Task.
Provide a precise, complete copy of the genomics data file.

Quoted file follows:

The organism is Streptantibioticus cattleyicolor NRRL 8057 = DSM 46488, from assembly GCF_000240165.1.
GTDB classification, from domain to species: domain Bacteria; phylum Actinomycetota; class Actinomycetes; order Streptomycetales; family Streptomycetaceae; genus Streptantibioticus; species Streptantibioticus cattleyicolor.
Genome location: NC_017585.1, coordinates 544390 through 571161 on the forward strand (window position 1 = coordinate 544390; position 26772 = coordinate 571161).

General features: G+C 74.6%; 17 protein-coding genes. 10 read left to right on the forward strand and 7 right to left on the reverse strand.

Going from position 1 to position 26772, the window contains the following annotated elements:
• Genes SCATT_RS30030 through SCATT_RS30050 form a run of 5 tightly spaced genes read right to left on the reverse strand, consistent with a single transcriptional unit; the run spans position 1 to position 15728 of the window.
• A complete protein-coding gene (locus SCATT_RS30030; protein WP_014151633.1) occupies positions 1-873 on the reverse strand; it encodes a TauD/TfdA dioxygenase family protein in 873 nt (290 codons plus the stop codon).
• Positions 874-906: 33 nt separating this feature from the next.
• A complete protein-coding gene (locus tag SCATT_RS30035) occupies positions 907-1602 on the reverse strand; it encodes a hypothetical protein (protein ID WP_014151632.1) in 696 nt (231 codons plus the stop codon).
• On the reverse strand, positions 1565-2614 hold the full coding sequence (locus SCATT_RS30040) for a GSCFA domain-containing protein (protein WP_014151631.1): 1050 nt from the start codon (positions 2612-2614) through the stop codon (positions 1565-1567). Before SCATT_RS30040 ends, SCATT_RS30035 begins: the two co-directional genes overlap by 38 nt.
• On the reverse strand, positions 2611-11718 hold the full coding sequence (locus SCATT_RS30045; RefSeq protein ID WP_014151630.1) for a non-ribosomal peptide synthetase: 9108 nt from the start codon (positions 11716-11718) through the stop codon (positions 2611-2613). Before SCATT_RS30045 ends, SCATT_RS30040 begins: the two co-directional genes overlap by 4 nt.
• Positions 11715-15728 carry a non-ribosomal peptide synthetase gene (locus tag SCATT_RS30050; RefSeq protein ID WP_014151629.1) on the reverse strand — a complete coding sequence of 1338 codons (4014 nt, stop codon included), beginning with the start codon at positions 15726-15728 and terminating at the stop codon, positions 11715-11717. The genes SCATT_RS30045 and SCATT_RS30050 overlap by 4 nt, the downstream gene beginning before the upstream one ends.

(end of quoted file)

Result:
The organism is Streptantibioticus cattleyicolor NRRL 8057 = DSM 46488, from assembly GCF_000240165.1.
GTDB classification, from domain to species: domain Bacteria; phylum Actinomycetota; class Actinomycetes; order Streptomycetales; family Streptomycetaceae; genus Streptantibioticus; species Streptantibioticus cattleyicolor.
Genome location: NC_017585.1, coordinates 544390 through 571161 on the forward strand (window position 1 = coordinate 544390; position 26772 = coordinate 571161).

General features: G+C 74.6%; 17 protein-coding genes. 10 read left to right on the forward strand and 7 right to left on the reverse strand.

Going from position 1 to position 26772, the window contains the following annotated elements:
• Genes SCATT_RS30030 through SCATT_RS30050 form a run of 5 tightly spaced genes read right to left on the reverse strand, consistent with a single transcriptional unit; the run spans position 1 to position 15728 of the window.
• A complete protein-coding gene (locus SCATT_RS30030; protein WP_014151633.1) occupies positions 1-873 on the reverse strand; it encodes a TauD/TfdA dioxygenase family protein in 873 nt (290 codons plus the stop codon).
• Positions 874-906: 33 nt separating this feature from the next.
• A complete protein-coding gene (locus tag SCATT_RS30035) occupies positions 907-1602 on the reverse strand; it encodes a hypothetical protein (protein ID WP_014151632.1) in 696 nt (231 codons plus the stop codon).
• On the reverse strand, positions 1565-2614 hold the full coding sequence (locus SCATT_RS30040) for a GSCFA domain-containing protein (protein WP_014151631.1): 1050 nt from the start codon (positions 2612-2614) through the stop codon (positions 1565-1567). Before SCATT_RS30040 ends, SCATT_RS30035 begins: the two co-directional genes overlap by 38 nt.
• On the reverse strand, positions 2611-11718 hold the full coding sequence (locus SCATT_RS30045; RefSeq protein ID WP_014151630.1) for a non-ribosomal peptide synthetase: 9108 nt from the start codon (positions 11716-11718) through the stop codon (positions 2611-2613). Before SCATT_RS30045 ends, SCATT_RS30040 begins: the two co-directional genes overlap by 4 nt.
• Positions 11715-15728 carry a non-ribosomal peptide synthetase gene (locus tag SCATT_RS30050; RefSeq protein ID WP_014151629.1) on the reverse strand — a complete coding sequence of 1338 codons (4014 nt, stop codon included), beginning with the start codon at positions 15726-15728 and terminating at the stop codon, positions 11715-11717. The genes SCATT_RS30045 and SCATT_RS30050 overlap by 4 nt, the downstream gene beginning before the upstream one ends.